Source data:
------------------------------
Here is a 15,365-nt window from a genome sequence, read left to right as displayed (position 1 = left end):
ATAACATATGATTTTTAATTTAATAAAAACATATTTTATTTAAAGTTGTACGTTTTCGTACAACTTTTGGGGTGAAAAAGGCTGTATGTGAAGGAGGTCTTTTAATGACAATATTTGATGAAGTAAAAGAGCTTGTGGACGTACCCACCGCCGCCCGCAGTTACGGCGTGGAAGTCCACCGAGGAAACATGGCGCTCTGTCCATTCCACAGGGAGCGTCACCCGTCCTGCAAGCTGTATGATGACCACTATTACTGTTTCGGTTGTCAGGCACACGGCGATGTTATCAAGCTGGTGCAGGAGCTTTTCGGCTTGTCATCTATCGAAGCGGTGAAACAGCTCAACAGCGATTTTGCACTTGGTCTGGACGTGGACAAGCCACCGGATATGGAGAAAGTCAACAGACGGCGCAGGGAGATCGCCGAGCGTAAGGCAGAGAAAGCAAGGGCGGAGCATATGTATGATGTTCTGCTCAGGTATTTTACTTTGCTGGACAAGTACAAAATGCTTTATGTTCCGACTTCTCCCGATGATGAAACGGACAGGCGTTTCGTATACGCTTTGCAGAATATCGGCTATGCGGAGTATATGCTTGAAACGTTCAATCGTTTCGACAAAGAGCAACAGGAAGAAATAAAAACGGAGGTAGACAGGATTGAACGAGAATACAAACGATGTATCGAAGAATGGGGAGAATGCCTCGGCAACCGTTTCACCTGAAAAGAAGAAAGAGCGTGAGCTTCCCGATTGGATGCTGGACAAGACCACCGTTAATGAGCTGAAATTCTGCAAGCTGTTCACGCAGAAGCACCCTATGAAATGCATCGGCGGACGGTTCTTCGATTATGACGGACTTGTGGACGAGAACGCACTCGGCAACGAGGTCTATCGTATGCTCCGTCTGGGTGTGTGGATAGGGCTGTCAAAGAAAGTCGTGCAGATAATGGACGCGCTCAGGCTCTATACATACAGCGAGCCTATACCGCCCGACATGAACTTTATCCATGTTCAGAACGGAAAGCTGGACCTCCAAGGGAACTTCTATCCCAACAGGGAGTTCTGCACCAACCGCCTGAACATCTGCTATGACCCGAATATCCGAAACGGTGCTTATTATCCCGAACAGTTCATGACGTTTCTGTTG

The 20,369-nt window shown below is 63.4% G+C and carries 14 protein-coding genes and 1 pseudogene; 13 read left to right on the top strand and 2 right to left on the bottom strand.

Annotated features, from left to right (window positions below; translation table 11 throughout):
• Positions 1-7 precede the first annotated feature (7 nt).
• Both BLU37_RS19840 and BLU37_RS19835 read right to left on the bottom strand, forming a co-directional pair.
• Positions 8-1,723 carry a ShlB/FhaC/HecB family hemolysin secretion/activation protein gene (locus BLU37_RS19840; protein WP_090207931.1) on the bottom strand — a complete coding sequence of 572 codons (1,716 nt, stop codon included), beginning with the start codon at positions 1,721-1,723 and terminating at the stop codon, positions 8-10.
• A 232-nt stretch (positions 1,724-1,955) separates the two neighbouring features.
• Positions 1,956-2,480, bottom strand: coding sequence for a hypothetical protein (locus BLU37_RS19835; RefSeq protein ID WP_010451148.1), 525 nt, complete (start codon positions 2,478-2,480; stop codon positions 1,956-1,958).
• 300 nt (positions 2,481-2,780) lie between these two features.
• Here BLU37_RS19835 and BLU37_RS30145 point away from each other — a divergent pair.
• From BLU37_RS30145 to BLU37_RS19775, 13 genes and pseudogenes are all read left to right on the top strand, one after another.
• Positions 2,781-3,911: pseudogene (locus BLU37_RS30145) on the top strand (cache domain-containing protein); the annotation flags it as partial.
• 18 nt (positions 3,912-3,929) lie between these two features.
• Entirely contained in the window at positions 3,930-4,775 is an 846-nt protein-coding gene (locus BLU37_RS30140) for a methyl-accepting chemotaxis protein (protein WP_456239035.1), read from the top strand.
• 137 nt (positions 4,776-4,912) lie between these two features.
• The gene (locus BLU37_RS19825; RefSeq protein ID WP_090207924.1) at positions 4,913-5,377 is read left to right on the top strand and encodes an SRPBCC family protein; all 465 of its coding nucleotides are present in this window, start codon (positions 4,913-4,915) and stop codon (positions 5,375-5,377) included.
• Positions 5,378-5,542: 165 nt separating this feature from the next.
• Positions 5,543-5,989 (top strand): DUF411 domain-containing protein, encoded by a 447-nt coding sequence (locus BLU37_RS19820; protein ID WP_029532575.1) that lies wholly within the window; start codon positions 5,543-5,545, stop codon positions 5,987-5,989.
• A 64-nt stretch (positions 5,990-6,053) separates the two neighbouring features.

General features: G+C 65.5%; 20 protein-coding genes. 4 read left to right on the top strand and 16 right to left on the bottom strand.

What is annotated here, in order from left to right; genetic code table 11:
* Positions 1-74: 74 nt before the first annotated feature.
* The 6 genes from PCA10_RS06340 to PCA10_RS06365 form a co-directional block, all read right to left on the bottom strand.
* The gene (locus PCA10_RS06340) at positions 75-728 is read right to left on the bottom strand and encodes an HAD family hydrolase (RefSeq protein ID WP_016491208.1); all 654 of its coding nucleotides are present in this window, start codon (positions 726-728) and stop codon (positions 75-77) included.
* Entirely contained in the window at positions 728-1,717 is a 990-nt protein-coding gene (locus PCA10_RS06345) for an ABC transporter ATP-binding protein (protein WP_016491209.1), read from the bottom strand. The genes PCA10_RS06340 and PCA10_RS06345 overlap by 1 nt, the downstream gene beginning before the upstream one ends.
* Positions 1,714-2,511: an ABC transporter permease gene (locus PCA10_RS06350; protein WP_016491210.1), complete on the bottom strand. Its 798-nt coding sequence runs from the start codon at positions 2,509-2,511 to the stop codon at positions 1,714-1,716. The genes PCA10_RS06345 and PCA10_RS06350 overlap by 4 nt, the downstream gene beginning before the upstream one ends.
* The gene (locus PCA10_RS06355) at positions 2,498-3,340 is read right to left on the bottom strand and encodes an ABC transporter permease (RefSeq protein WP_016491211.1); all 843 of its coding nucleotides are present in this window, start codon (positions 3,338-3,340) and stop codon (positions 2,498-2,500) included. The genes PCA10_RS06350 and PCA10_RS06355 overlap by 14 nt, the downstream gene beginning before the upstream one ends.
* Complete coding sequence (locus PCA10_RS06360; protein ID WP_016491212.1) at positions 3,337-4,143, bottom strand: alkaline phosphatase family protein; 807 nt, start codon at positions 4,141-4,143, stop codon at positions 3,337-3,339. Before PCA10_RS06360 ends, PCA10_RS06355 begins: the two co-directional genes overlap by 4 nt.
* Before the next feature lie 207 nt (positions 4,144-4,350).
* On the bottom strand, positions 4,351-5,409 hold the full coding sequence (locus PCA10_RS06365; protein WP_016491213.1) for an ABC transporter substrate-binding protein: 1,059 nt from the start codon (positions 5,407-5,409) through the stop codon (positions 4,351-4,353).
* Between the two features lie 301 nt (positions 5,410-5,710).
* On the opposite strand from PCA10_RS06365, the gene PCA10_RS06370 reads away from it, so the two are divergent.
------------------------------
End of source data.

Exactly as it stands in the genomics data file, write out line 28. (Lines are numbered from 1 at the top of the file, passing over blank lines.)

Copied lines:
* The gene (locus PCA10_RS06355) at positions 2,498-3,340 is read right to left on the bottom strand and encodes an ABC transporter permease (RefSeq protein WP_016491211.1); all 843 of its coding nucleotides are present in this window, start codon (positions 3,338-3,340) and stop codon (positions 2,498-2,500) included. The genes PCA10_RS06350 and PCA10_RS06355 overlap by 14 nt, the downstream gene beginning before the upstream one ends.